Shortages of delivery drivers, which have been worsening since 2021, are taking a toll on top pizza chains. Pizza Hut and Domino’s both posted negative same-store sales during the first quarter, attributing these financial dips to prolonged labor pressure.
But despite these challenges, one pizza restaurant continues to grow: Papa Johns reported a 1.9% increase in North American same-store sales during Q1. How? In part, because the chain has been working with third-party delivery aggregators for the past three years to support stores during peak hours. This move initially aimed to mitigate sky-high driver turnover, which reached 220% in 2019, but now it appears to be a farther-reaching strategy.
“Staffing is always a challenge in our industry and continues to be so. In addition to our integrations with the aggregator marketplaces, our nationwide integrations with deliver[y] service providers have been a key tool allowing us to continue to serve our customers during peak times,” Papa Johns CEO Rob Lynch said during the company’s Q1 2022 earnings call. “Though these delivery-as-a-service transactions are a slightly lower margin versus using our own drivers, they are incremental, profitable orders that otherwise may have gone unfulfilled.”
Papa Johns' premium pricing has also helped alleviate some staffing issues since the company needs fewer transactions compared to more value-centric competitors, Lynch said.
The chain has also been using a third-party call center since 2020 to take orders instead of requiring individual stores to field phone calls, freeing up employees to complete other tasks. A little over half of Papa Johns' domestic stores, or roughly 1,600 in North America, are using the Papa Call phone service, and more are expected to sign up, Lynch said. Domino’s also plans to deploy its call center to up to 3,000 stores by mid-May.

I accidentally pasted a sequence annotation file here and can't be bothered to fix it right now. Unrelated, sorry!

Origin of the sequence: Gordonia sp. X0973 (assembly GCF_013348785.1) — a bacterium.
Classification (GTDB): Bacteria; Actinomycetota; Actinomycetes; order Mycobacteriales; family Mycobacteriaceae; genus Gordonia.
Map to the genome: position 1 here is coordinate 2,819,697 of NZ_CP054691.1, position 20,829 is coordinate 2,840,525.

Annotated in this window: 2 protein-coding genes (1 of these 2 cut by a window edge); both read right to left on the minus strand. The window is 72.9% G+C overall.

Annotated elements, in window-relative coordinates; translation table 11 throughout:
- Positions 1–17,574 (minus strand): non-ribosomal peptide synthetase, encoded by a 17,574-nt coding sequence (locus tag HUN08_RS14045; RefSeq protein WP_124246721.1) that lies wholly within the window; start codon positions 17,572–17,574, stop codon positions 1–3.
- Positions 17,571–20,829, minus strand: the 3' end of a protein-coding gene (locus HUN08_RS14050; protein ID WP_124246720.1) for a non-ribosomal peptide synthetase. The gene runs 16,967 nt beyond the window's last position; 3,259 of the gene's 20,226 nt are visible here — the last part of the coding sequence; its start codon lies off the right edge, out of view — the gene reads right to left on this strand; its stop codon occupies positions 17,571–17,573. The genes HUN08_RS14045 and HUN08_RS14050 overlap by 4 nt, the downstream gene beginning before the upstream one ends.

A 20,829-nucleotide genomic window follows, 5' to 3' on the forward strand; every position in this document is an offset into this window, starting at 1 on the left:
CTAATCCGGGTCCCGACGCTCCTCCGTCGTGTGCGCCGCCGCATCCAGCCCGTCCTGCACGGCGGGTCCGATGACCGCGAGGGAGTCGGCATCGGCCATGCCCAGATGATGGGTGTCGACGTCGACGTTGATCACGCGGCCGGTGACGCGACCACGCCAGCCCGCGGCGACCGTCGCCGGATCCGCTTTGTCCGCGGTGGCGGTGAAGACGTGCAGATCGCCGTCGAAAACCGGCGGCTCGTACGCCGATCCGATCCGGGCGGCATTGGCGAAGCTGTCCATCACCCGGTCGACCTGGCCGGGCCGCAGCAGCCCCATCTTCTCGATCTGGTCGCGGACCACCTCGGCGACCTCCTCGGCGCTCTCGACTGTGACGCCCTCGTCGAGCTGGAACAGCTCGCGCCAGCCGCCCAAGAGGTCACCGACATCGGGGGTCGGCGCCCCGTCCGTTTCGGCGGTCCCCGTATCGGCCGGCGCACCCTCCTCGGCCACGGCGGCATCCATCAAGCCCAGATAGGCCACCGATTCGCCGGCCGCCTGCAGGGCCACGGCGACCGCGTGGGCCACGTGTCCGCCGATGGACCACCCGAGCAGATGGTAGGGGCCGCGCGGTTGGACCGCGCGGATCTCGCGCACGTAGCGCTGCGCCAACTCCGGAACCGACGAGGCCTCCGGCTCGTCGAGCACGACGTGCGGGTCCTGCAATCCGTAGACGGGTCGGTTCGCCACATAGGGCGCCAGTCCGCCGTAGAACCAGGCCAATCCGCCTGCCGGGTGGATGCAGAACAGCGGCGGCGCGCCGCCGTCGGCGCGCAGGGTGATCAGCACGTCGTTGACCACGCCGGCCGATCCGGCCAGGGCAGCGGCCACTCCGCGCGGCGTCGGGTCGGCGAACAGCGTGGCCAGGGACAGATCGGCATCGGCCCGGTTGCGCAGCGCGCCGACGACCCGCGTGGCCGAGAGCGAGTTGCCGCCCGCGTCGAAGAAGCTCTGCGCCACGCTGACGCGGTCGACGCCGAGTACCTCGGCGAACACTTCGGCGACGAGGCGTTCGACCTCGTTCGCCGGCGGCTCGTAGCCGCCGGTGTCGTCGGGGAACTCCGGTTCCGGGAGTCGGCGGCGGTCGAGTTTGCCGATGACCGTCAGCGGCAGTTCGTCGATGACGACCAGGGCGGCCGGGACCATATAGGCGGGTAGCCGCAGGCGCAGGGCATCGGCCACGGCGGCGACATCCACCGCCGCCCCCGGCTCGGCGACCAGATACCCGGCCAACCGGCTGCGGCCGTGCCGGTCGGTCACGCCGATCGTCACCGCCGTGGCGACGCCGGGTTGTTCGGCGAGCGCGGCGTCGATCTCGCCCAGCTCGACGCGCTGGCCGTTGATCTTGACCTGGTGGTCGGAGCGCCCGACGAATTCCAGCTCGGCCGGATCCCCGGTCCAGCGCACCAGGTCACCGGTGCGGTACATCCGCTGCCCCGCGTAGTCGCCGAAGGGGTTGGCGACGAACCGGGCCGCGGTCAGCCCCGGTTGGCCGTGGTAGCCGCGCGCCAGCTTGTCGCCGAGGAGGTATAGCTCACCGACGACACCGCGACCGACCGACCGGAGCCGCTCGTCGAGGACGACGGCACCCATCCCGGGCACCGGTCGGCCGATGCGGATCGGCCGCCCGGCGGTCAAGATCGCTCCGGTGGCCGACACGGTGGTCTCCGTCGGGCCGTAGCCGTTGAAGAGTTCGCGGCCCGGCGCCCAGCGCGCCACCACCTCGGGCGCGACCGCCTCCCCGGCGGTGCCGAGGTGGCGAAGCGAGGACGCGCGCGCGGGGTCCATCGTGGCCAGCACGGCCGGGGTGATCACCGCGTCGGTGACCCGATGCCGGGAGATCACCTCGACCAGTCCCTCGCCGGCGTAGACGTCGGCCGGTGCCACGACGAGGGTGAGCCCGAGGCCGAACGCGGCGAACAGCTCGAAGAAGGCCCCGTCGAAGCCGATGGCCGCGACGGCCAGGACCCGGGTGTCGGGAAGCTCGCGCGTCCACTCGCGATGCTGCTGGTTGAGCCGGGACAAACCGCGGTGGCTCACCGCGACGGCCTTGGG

“We continue to invest in tools to increase productivity in our restaurants,” Lynch said. “And as labor becomes more expensive, those tools become more valuable.”
The benefits of aggregator partnerships
Some Papa Johns operators say third-party delivery partnerships account for 6% to 7% of sales while others say it represents about 15% to 16% of sales, BTIG said in a May 2 report emailed to Restaurant Dive.
Franchisees' relationships with delivery firms have improved over time, Lynch said.
“We've learned a lot about how to work most effectively and productively with these aggregators. It's not a perfect relationship. There were some bumps along the way that we had to work collaboratively with them to iron out, to get to an operating model in the customer service level that allows us to continue to leverage it at the scale that we do,” Lynch said.
Despite apprehension among some operators, increased partnerships could help improve Papa Johns' supply of drivers.
“We continue to be bullish on these growing partnerships as we execute on additional opportunities to reach new customer segments,” Lynch said.
Papa Johns began its foray into delivery partnerships with a relationship with DoorDash in 2019, and added Uber Eats and Postmates later that year. Moving away from exclusivity with DoorDash to partner with additional providers may also allow for increased competition that could alleviate jumps in commission rates, which franchisees have expressed concerns about, BTIG said in a May 5 Papa Johns report emailed to Restaurant Dive. Multiple delivery deals ensure Papa Johns isn't beholden to the pricing of just one company, and it could use relationships with different delivery providers to negotiate costs down.
“We expect Papa John's to continue to focus on ways to increase driver pay, to lower turnover, driving sales through its own higher-margin channel,” BTIG said.